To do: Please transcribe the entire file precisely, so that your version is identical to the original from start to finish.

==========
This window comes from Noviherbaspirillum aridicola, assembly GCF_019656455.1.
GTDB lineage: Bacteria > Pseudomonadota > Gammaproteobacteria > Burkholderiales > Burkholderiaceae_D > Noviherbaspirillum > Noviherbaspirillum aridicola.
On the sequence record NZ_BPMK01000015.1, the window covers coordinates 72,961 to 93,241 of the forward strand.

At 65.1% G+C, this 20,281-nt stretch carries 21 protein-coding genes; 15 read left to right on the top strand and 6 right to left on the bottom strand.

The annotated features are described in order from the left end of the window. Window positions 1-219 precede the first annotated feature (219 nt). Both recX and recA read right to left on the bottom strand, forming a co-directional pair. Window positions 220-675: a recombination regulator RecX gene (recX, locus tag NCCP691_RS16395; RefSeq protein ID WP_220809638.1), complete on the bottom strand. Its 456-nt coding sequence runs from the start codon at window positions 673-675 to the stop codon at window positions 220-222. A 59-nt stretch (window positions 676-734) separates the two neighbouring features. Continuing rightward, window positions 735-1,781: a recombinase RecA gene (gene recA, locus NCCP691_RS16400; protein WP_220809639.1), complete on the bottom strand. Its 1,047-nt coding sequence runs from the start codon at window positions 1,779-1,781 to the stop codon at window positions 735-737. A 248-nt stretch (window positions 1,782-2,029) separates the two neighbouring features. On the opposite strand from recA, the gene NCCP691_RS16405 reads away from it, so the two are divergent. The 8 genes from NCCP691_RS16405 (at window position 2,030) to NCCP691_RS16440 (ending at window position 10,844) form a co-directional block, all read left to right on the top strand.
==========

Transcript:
This window comes from Noviherbaspirillum aridicola, assembly GCF_019656455.1.
GTDB lineage: Bacteria > Pseudomonadota > Gammaproteobacteria > Burkholderiales > Burkholderiaceae_D > Noviherbaspirillum > Noviherbaspirillum aridicola.
On the sequence record NZ_BPMK01000015.1, the window covers coordinates 72,961 to 93,241 of the forward strand.

At 65.1% G+C, this 20,281-nt stretch carries 21 protein-coding genes; 15 read left to right on the top strand and 6 right to left on the bottom strand.

The annotated features are described in order from the left end of the window. Window positions 1-219 precede the first annotated feature (219 nt). Both recX and recA read right to left on the bottom strand, forming a co-directional pair. Window positions 220-675: a recombination regulator RecX gene (recX, locus tag NCCP691_RS16395; RefSeq protein ID WP_220809638.1), complete on the bottom strand. Its 456-nt coding sequence runs from the start codon at window positions 673-675 to the stop codon at window positions 220-222. A 59-nt stretch (window positions 676-734) separates the two neighbouring features. Continuing rightward, window positions 735-1,781: a recombinase RecA gene (gene recA, locus NCCP691_RS16400; protein WP_220809639.1), complete on the bottom strand. Its 1,047-nt coding sequence runs from the start codon at window positions 1,779-1,781 to the stop codon at window positions 735-737. A 248-nt stretch (window positions 1,782-2,029) separates the two neighbouring features. On the opposite strand from recA, the gene NCCP691_RS16405 reads away from it, so the two are divergent. The 8 genes from NCCP691_RS16405 (at window position 2,030) to NCCP691_RS16440 (ending at window position 10,844) form a co-directional block, all read left to right on the top strand.